It is a little hard at first, but I have found that if you are living your life worthy of the spirit, then the correction isn’t always too bad. The Spirit manages to comfort while correcting.

That is where happiness comes in. Any time I’ve received correction, as soon as I commit to making the change, my perspective is filled with hope, and I know that I’m on the right track. I am filled with the Love of the Lord, and that is a happy place to be.

“Lo, children are an heritage of the Lord: and the fruit of the womb is his reward.

As arrows are in the hand of a mighty man; so are children of the youth.

Happy is the man that hath his quiver full of them: they shall not be ashamed, but they shall speak with the enemies in the gate.” – Psalms 127:3-5

So much happiness!

I truly have a “quiver” full of these little ones. And it is exciting. True to everything we’ve learned about happiness, there are times when I experience a lot of pain and frustration as a mother. Childbearing, in and of itself, is extremely painful. And teaching children can be difficult. They are discovering the world around them, they have many needs, and there is little time leftover for yourself. Yet, this sacrifice brings so much happiness. I’m amazed at how my children have grown over the years. Every time they experience something difficult, my heart aches for them. And when they accomplish something good, I feel great.

And, we can fill our quivers with children that we haven’t birthed ourselves. There are children all around us in our lives – grandchildren, step-children, nieces, nephews, children we teach and serve. They can all bring us joy!

“Happy is that people, that is in such a case: yea, happy is that people, whose God is the Lord.” – Psalms 144:15

We are happy when the Lord is our God. In some ways, that seems obvious, but I know that there are times I have to ask myself, who is my God? Is there something I spend time doing that competes with my ability to worship? Is there something that I prioritize over my covenants and relationship with God?

Sometimes it seems like we’ll be happier when we give in to our natural desires, but according to the Psalmist, If our god is the Lord, then we’ll be happy.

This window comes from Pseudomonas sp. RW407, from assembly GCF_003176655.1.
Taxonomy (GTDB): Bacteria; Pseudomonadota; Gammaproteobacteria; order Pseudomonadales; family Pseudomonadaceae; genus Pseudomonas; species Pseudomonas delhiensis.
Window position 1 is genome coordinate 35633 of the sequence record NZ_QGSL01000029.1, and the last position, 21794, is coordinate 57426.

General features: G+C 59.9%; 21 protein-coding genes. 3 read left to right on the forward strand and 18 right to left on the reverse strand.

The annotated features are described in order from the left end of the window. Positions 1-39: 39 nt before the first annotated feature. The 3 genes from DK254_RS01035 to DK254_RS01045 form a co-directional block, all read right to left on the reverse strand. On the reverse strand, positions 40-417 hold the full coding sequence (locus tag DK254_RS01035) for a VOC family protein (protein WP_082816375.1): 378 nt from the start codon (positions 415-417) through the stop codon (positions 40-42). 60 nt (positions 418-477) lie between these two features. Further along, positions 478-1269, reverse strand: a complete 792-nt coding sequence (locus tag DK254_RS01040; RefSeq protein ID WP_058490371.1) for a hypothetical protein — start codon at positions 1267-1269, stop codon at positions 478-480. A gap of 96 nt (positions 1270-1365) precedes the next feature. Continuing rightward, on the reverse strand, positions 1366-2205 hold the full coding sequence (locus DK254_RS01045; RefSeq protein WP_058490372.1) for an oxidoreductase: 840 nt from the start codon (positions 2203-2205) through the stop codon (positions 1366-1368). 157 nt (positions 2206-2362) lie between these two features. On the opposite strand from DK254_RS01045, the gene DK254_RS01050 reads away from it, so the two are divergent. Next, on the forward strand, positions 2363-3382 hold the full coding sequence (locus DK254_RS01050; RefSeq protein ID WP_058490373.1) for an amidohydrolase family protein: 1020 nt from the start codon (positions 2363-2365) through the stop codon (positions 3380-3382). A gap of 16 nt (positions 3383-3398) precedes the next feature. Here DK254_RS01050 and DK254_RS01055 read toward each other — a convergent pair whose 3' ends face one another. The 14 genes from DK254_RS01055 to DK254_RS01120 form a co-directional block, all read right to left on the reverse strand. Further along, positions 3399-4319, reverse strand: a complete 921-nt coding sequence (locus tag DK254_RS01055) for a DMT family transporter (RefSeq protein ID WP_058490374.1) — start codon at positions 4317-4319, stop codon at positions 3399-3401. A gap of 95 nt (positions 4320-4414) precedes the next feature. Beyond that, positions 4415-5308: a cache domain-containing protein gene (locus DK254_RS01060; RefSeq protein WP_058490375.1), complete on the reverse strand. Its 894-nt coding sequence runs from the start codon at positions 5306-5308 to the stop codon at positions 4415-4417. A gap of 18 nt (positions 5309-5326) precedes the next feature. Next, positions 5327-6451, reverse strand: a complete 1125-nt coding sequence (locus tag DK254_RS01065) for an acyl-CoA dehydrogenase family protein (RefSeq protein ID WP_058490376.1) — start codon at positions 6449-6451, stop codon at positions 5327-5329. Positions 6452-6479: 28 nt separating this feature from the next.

“Happy is the man that findeth wisdom, and the man that getteth understanding.” – Proverbs 3:13

This reminds me of the need for opposition. We are happy when we obtain knowledge. Part of the “knowledge” experience includes misery, pain, and affliction. Despite the difficulty of such opposition, if we go to the Lord, we can gain knowledge, wisdom, and understanding. Understanding and applying knowledge will bring us happiness.

“He that despiseth his neighbour sinneth: but he that hath mercy on the poor, happy is he.” – Proverbs 14:21

This scripture reminds me of what we learned about the good fruit: it is the love of God and of all men.

When we have mercy on others, and love others, then we can be happy. Happiness is very closely related to charity. Judgment, contention, hatred, are not fruits of the Spirit. They are not Christ-like attributes. And they will not bring happiness.


I have really liked studying various scriptures that have had to do with happiness. I think that it has helped me to shape my understanding of what happiness is. I feel like we are happiest when we are most like Christ. This is achieved both through our good choices in keeping the commandments and through taking on His name in the waters of baptism (and renewing that covenant).

Christ makes our happiness possible. We have so much to be thankful for…

What have you learned about happiness? Is there any idea that has helped to you be happier or understand more of what happiness, as the Lord defines it, is?

For tomorrow’s assignment, please click here.

Glorification of Christ